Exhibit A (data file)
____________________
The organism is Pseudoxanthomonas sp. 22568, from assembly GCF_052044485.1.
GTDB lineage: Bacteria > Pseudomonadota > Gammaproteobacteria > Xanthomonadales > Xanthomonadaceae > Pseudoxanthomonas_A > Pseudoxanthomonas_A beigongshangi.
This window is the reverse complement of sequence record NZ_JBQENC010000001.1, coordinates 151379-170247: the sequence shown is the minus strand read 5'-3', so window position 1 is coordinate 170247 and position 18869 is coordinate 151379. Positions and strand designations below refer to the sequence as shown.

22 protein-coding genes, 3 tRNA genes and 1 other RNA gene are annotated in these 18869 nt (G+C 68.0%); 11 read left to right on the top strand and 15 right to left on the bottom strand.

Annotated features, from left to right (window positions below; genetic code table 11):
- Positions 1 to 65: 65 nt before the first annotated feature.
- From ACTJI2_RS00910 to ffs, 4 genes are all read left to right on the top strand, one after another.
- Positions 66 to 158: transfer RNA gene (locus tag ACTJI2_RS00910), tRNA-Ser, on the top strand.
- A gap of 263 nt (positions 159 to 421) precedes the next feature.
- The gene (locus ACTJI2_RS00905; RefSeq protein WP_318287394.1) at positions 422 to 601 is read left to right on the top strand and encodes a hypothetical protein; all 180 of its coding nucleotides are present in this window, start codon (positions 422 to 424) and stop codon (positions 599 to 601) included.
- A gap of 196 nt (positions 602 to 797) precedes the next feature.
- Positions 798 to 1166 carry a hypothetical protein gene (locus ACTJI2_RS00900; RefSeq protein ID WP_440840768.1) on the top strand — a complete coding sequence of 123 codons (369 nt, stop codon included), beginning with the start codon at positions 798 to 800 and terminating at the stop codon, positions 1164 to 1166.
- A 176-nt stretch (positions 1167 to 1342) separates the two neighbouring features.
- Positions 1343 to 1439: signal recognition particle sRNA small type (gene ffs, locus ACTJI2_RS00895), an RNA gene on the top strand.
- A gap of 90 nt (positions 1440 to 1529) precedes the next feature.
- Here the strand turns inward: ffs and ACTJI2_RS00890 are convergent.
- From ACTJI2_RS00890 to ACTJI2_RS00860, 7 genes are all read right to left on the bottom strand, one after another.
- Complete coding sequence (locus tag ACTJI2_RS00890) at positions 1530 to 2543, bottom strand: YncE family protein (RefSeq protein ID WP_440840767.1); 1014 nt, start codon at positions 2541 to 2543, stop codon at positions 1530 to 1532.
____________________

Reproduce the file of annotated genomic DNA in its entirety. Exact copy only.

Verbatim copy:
The organism is Pseudoxanthomonas sp. 22568, from assembly GCF_052044485.1.
GTDB lineage: Bacteria > Pseudomonadota > Gammaproteobacteria > Xanthomonadales > Xanthomonadaceae > Pseudoxanthomonas_A > Pseudoxanthomonas_A beigongshangi.
This window is the reverse complement of sequence record NZ_JBQENC010000001.1, coordinates 151379-170247: the sequence shown is the minus strand read 5'-3', so window position 1 is coordinate 170247 and position 18869 is coordinate 151379. Positions and strand designations below refer to the sequence as shown.

22 protein-coding genes, 3 tRNA genes and 1 other RNA gene are annotated in these 18869 nt (G+C 68.0%); 11 read left to right on the top strand and 15 right to left on the bottom strand.

Annotated features, from left to right (window positions below; genetic code table 11):
- Positions 1 to 65: 65 nt before the first annotated feature.
- From ACTJI2_RS00910 to ffs, 4 genes are all read left to right on the top strand, one after another.
- Positions 66 to 158: transfer RNA gene (locus tag ACTJI2_RS00910), tRNA-Ser, on the top strand.
- A gap of 263 nt (positions 159 to 421) precedes the next feature.
- The gene (locus ACTJI2_RS00905; RefSeq protein WP_318287394.1) at positions 422 to 601 is read left to right on the top strand and encodes a hypothetical protein; all 180 of its coding nucleotides are present in this window, start codon (positions 422 to 424) and stop codon (positions 599 to 601) included.
- A gap of 196 nt (positions 602 to 797) precedes the next feature.
- Positions 798 to 1166 carry a hypothetical protein gene (locus ACTJI2_RS00900; RefSeq protein ID WP_440840768.1) on the top strand — a complete coding sequence of 123 codons (369 nt, stop codon included), beginning with the start codon at positions 798 to 800 and terminating at the stop codon, positions 1164 to 1166.
- A 176-nt stretch (positions 1167 to 1342) separates the two neighbouring features.
- Positions 1343 to 1439: signal recognition particle sRNA small type (gene ffs, locus ACTJI2_RS00895), an RNA gene on the top strand.
- A gap of 90 nt (positions 1440 to 1529) precedes the next feature.
- Here the strand turns inward: ffs and ACTJI2_RS00890 are convergent.
- From ACTJI2_RS00890 to ACTJI2_RS00860, 7 genes are all read right to left on the bottom strand, one after another.
- Complete coding sequence (locus tag ACTJI2_RS00890) at positions 1530 to 2543, bottom strand: YncE family protein (RefSeq protein ID WP_440840767.1); 1014 nt, start codon at positions 2541 to 2543, stop codon at positions 1530 to 1532.